NASHVILLE — Some Tennessee lawmakers want to lead local governments and utilities to water and make them think.
Cities, counties and water utility districts would be required to plan for future water needs and develop ways to assist unserved areas under a bill moving in the General Assembly.
The water-management measure’s primary sponsor, Rep. Mike McDonald, D-Portland, said the historic drought gripping the South as well as a desire to provide public water access to about 112,000 Tennessee families now reliant on sources such as creeks or wells prompted the proposed legislation.
“Tennessee has abundant water resources all across the state, but not all Tennesseans have access to that water,” Rep. McDonald said of the state, which is home to the Tennessee and Cumberland rivers.
“The legislation does adequate planning statewide to determine where water resources exist, where public water lines are located and where the unserved and underserved areas are across the state, and then figure out the best way to get public water to people who don’t have it,” said Rep. McDonald, who cited the water-parched Cumberland Plateau as an example.
He said most Southeastern states require planning. Georgia lawmakers recently passed water resources management legislation, and Gov. Sonny Perdue has signed it.
The bill also creates a drinking and water resources fund to provide financial assistance for public water system improvement projects. Rep. McDonald said the bill provides for no specific appropriation, although a similar program in Kentucky started with $50 million.
Tennessee’s proposed Drinking Water Access and Resources Planning Act of 2008 has a roster of powerful House sponsors, including Speaker Jimmy Naifeh, D-Covington. The Senate’s primary sponsor is Senate Democratic Leader Jim Kyle, of Memphis.
The bill moved through the House Conservation and Environment Committee last week and will be in the House Government Operations Committee on Wednesday. The bill has yet to move in the Senate.
Sen. Andy Berke, D-Chattanooga, whose district includes Marion County where there have been water shortages primarily along the Cumberland Plateau, said that although he hasn’t seen the bill, he agrees more planning and help for local communities is necessary.
“Three months ago, they were mowing the lake in Monteagle,” said Sen. Berke, referring to a well-publicized situation last fall where workers mowed grass growing in the town’s dry Laurel Lake reservoir. “If we do not take action to plan for appropriate water use management, we can expect scenarios like that more often around our state.”
The bill comes at a time when public attention remains focused on drought-related woes. Less than two weeks ago, water-desperate Georgia lawmakers drew hoots of derision from their Tennessee counterparts when they introduced legislation aimed at moving the Peachtree State’s border a mile north into Tennessee.
The purpose was to snatch a section of the Tennessee River flowing through Marion County. Georgia officials maintain the border was improperly surveyed in 1818.
In Tennessee, Gov. Phil Bredesen, whose budget provides $2 million for water management planning, possibly is preparing his own water-planning legislation.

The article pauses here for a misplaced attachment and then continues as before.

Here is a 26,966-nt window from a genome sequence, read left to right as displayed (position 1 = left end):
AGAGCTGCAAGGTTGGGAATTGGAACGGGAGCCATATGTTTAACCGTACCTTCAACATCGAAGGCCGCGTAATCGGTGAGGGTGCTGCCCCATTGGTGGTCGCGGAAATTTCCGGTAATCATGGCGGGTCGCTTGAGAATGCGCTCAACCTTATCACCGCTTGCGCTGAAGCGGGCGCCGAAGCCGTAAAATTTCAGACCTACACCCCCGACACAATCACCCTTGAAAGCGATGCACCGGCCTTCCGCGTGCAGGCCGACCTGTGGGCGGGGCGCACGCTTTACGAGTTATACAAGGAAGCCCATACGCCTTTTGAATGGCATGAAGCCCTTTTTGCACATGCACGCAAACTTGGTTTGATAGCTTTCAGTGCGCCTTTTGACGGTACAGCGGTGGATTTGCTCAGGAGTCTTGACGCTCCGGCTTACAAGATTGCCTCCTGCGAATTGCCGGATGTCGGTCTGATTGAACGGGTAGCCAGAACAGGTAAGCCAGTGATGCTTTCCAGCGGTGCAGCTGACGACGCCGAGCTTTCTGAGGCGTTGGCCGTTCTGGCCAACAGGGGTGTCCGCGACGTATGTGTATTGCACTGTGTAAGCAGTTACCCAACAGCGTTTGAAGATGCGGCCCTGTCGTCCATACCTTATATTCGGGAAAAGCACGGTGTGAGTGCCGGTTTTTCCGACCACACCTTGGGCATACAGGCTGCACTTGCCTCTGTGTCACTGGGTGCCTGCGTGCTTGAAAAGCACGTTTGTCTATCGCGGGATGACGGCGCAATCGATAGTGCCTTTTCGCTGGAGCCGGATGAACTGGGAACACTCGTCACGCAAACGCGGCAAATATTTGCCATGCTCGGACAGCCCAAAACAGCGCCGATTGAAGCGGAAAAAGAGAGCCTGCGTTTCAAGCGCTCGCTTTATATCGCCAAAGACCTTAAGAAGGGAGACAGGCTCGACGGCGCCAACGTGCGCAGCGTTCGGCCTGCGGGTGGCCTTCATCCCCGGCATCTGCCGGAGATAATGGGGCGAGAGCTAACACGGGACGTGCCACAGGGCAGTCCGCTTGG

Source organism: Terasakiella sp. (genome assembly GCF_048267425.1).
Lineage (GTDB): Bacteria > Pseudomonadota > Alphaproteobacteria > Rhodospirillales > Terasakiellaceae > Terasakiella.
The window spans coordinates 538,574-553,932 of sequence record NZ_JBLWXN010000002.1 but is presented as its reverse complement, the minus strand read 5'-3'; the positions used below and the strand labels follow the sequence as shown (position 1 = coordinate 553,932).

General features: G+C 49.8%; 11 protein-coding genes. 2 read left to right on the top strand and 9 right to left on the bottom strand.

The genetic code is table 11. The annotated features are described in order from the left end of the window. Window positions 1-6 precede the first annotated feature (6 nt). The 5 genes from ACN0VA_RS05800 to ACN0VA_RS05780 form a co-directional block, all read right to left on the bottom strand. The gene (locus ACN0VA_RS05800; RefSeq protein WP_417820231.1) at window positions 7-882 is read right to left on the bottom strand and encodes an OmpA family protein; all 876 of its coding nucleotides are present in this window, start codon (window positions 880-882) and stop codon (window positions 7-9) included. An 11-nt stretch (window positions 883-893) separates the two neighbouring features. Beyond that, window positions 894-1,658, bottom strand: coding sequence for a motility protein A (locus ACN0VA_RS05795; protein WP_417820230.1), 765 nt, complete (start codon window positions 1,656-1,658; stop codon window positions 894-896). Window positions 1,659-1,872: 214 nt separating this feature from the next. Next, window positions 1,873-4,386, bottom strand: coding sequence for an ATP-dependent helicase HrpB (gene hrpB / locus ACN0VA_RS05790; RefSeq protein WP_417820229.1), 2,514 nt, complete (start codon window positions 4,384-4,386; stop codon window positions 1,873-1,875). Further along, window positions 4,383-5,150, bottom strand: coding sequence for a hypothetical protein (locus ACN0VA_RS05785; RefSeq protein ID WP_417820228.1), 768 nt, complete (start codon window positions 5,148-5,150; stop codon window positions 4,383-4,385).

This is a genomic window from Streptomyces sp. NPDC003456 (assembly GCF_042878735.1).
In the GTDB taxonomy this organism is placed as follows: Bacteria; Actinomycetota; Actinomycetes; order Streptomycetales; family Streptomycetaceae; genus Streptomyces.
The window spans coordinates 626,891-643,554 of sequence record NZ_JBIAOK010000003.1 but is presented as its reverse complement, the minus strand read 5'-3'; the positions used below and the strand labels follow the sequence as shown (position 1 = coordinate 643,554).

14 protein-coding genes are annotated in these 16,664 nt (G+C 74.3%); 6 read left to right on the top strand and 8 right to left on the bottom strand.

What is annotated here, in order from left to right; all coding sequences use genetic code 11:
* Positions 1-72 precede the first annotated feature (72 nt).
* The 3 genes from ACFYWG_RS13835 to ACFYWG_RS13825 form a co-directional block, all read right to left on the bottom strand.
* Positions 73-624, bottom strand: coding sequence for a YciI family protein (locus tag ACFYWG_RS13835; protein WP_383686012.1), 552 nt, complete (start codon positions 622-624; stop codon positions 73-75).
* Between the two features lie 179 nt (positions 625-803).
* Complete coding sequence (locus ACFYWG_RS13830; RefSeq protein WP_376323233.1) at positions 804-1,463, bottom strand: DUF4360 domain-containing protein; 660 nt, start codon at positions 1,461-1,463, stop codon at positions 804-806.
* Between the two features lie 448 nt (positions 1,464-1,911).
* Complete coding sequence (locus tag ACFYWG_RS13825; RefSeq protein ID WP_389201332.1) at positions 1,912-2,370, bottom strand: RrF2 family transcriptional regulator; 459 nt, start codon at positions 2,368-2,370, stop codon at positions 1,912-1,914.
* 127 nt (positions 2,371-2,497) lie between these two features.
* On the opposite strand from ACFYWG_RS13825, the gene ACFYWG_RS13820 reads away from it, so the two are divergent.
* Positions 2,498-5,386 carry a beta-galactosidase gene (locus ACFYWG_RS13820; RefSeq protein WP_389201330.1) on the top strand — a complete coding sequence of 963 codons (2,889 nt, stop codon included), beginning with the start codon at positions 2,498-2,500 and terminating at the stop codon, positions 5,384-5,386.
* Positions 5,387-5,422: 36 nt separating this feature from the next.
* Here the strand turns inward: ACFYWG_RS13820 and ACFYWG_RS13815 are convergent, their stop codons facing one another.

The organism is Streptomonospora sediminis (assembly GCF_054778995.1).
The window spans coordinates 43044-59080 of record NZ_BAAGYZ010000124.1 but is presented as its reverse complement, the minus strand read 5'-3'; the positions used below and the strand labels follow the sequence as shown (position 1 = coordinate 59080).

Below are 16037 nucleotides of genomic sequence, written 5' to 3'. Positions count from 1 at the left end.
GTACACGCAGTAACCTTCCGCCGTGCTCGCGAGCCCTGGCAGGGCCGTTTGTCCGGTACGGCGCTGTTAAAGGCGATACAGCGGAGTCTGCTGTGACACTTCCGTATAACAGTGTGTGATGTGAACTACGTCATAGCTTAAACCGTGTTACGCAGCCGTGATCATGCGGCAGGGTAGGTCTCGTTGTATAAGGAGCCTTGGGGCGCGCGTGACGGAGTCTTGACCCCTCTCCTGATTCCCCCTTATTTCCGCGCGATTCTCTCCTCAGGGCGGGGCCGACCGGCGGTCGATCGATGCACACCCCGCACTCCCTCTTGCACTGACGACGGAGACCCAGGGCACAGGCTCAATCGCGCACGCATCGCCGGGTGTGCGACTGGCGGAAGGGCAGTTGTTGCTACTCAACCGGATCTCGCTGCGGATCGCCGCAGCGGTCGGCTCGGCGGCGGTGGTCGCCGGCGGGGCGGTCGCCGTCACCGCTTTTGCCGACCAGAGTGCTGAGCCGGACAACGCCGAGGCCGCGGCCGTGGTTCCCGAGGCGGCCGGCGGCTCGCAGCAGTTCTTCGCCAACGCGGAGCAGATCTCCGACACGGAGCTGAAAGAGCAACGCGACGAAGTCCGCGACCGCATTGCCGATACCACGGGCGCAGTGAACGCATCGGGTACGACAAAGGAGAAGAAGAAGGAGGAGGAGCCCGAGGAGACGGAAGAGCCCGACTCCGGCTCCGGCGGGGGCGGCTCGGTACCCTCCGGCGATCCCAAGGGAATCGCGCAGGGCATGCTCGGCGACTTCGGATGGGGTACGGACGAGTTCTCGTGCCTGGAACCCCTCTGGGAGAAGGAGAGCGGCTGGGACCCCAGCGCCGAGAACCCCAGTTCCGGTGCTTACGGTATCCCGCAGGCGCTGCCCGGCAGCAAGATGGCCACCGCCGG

In an e-mail, state Environment and Conservation spokeswoman Tisha Calabrese-Benton noted the $2 million along with $500,000 in unspent funds from last year will fund regional water plans, under the direction of Environment and Conservation, “to benefit those areas of Tennessee most impacted by inadequate water sources.”
Rep. McDonald said the administration’s chief lobbyist, Pat Miller, assured him the administration is not trying to block Democratic leaders’ bill and wants to work with them.
John Watson, president of Tennessee-American Water Co., a private utility that serves Chattanooga and parts of several nearby counties, said the company’s own planning has proved beneficial and welcomes a statewide planning process.
But Mr. Watson, who addressed Hamilton County legislators at a meeting last week, said he would like to know if Tennessee-American as a private utility would have a seat at the table of the local county council envisioned by the bill.
Rep. McDonald said he didn’t see why the company wouldn’t be involved.
John Hall, a special programs manager with the Tennessee Association of Utility Districts, said in some areas of the state, a county may have one water utility district with a ready water supply while another faces major problems.
“It’s hard for people living in Chattanooga to understand that there is still a critical drought gripping the state of Tennessee,” Mr. Hall said.
What it means
The Drinking Water Access and Resources Planning Act of 2008 would:
* Establish a water-management planning council in each county or allow counties to join together in a district. Members would include representatives of the county, cities and water utilities.
* Require each district to have, by Dec. 31, 2009, maps showing existing waterlines and service areas, unserved and underserved areas and which public water system should make extensions to provide service.
* Create a drinking water access and resources fund that would provide financial assistance to help public water systems with improvement projects.
Andy Sher is a Nashville-based staff writer covering Tennessee state government and politics for the Times Free Press. A Washington correspondent from 1999-2005 for the Times Free Press, Andy previously headed up state Capitol coverage for The Chattanooga Times, worked as a state Capitol reporter for The Nashville Banner and was a contributor to The Tennessee Journal, among other publications. Andy worked for 17 years at The Chattanooga Times covering police, health care, county government, ...